Name: Hour: Artists and craftsmen have created

Artists and craftsmen have created ceramic tiles for
over 4000 years! Ceramic tiles are both durable and
functional, making them an excellent choice for the
interior and exterior of buildings. Examples of ceramic
tile have been found in some of the oldest known
structures, including the pyramids, and the ruins of
ancient Greek cities! Decorative tile work probably
originated in the near east. The elaborate patterns help
make up for the lack of visual interest in the desert.
Islamic Art
Friday Mosque at
Herat in Afghanistan
Islam is the religion practiced by an ethnically diverse
group of Muslims all over the world. It is based on the
belief that Allah is the one, and only, Supreme Being.
For Muslims, Islam is more than just a religion; it is a way of life and a source of
political and cultural beliefs. Islam began with the prophet Muhammad around
622. Although unpopular at first, Muhammad eventually attracted many
followers. Today, one fifth of the world’s population believes in Islam!
Islamic art is highly detailed and elaborate. It is
characterized by intricate geometric patterns that
are frequently combined with ornate calligraphy. In
addition to being found in architectural decoration,
Islamic designs adorn furniture, tapestries,
rugs/carpets, ceramic containers, and more. The
Muslim belief that Allah is
unique and cannot be
represented with a man or
animal means that human
figures are absent from
Islamic artwork. Instead,
Muslim artists are expert
pattern makers!
Mihrab (prayer
niche) in Isfahan,
Iran, 1354-1355
Tile fragment from Central
Asia, 14th Century
Created by S. Wagner-Marx
Tile Design
1. The geometric patterns in Islamic
art are very complex. Shapes are
combined, interlaced, and duplicated
to create unified and ordered designs.
Your first task for this assignment is to
design a tile using geometric lines
and shapes. Have the following
guidelines in mind when planning out
your design.
What elements of your design
will be repeated?
How can you incorporate
symmetry into your design?
What geometric shapes will
you use?
Will you include a pattern?
Design Vocabulary
Form: 3-D object or artwork that can be
viewed from all angles
Symmetry: type of balance when two
halves of a design are identical
Repetition: design element that occurs
more than once, helps achieve unity
Pattern: regularly repeating decorative
Texture: surface treatment, or how an
object feels
Geometric Shape: shapes with regular
contours, and straight edges such as
squares, triangles, or circles
Unity: Organization of design so all parts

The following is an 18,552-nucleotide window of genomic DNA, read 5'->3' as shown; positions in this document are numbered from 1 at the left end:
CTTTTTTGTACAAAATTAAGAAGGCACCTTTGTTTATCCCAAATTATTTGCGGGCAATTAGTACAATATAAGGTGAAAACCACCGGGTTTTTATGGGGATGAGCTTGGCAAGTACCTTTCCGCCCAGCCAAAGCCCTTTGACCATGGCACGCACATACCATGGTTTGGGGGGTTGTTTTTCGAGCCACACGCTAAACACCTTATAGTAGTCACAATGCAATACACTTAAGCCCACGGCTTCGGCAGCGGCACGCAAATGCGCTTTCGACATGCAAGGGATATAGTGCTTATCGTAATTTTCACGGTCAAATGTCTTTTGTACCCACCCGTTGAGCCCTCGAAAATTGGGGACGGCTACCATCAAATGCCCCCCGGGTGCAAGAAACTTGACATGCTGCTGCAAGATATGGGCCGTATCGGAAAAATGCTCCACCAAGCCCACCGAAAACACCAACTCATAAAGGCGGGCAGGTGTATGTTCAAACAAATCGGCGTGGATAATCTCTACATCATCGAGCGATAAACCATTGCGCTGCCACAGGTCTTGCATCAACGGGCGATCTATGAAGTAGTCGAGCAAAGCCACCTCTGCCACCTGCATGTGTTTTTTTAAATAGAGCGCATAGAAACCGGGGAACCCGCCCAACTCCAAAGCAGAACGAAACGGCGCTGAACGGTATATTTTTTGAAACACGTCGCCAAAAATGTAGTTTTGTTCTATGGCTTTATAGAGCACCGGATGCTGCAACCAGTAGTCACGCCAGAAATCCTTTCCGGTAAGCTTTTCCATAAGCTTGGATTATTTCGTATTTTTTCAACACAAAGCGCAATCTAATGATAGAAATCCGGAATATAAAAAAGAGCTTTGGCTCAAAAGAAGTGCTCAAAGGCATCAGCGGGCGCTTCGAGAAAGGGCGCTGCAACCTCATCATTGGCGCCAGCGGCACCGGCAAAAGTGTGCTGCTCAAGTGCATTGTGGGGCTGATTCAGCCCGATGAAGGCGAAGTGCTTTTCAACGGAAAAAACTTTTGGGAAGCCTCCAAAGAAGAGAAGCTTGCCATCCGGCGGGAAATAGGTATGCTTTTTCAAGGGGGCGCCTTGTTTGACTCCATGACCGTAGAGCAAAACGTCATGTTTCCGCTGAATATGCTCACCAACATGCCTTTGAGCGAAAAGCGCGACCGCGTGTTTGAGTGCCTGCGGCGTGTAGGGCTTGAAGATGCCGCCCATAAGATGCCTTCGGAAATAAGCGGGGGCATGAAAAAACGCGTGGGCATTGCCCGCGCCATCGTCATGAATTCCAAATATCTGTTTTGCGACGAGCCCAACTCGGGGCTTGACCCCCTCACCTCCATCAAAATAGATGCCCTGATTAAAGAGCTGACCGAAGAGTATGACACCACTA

contribute to a coherent whole
Use the following boxes to plan 3 possible designs for your Islamic inspired tile:
2. Next, transfer and enlarge your best
design to a square piece of drawing paper
(this will be precut for you and will
become the template for the sides of your
3. Roll out a slab of clay. Use guide rails to
maintain uniform thickness. Carefully
trace your square piece of paper and cut
out your tile with a needle tool.
Mosaic Glazed Tile, late
15th century, Iran
4. Use clay tools to incise, or carve, your design from the surface of your
tile. How might you add texture to your tile?
Created by S. Wagner-Marx
Constructing the Box
The tile you designed and created
needs to dry and become
greenware so it can be bisque fired.
That tile will be used as a press
mold to make the sides of your box!
To build your box, follow the steps
listed here!
1. Roll out a slab of clay using
the same technique you used
when making your tile. Use
your square template to cut
out 5 squares. If you would
like to put a cover on your
box, cut out a 6th square. Use
your press mold to “stamp”
your design onto all but one of
your squares.
Ceramics Vocabulary
Clay: decomposed rock
Slab: rolling out a sheet of clay with even
Coil: using one’s hands to roll clay into a snakelike shape
Score & Slip: scratching into clay and applying
watered down clay like glue to attach two pieces
of clay
Wedging: kneading clay to release air bubbles
Appliqué: clay decoration that is added on
Press Mold: a form that clay can be pressed
into, or a form that can be pressed into clay
Greenware: clay that has dried completely and
is ready to be bisque fired (sometimes called
bone dry)
Leather hard: clay that is stiff, but can still be
worked with and carved into
Bisqueware: clay that has been fired once
Kiln: oven used to “fire” clay and make it
2. Carefully lay your slab pieces
onto a piece of plastic board
and cover loosely with a
plastic bag. Your clay needs
to become leather hard and will need to dry out a bit. When slabs
become leather hard they are stronger and much easier to assemble.
It is VERY important that you do not let your clay dry out completely
and become greenware! You will NOT be able to work with it and will
have to begin again.
Arabesque-style decoration
at the Great Mosque of
Arabesque is characterized
by stylized twisting plantlike designs.
Created by S. Wagner-Marx
3. To assemble your slab pieces, you will need to first score the edges that
you are going to join in a crosshatching pattern. Apply slip to the scored
marks and carefully join the two slabs. Use even pressure with your
fingers to create a nice seal. You want to avoid trapping air in the seam!
4. Roll a small coil with your fingers. Smooth the coil into the inside seam
you just created in step 3 to strengthen it. Check the outside corner. Will
you need to add a small coil to create a smooth edge?
5. Continue joining the slab pieces until the box is complete. If you would
like, add feet to the base of your box and an appliquéd handle to the lid.
Your artwork is now ready to become greenware and be bisque fired.
6. Your last step is to decorate your tile box. We will be using colored
underglazes and clear overglaze to create colorful accents on your tile
Created by S. Wagner-Marx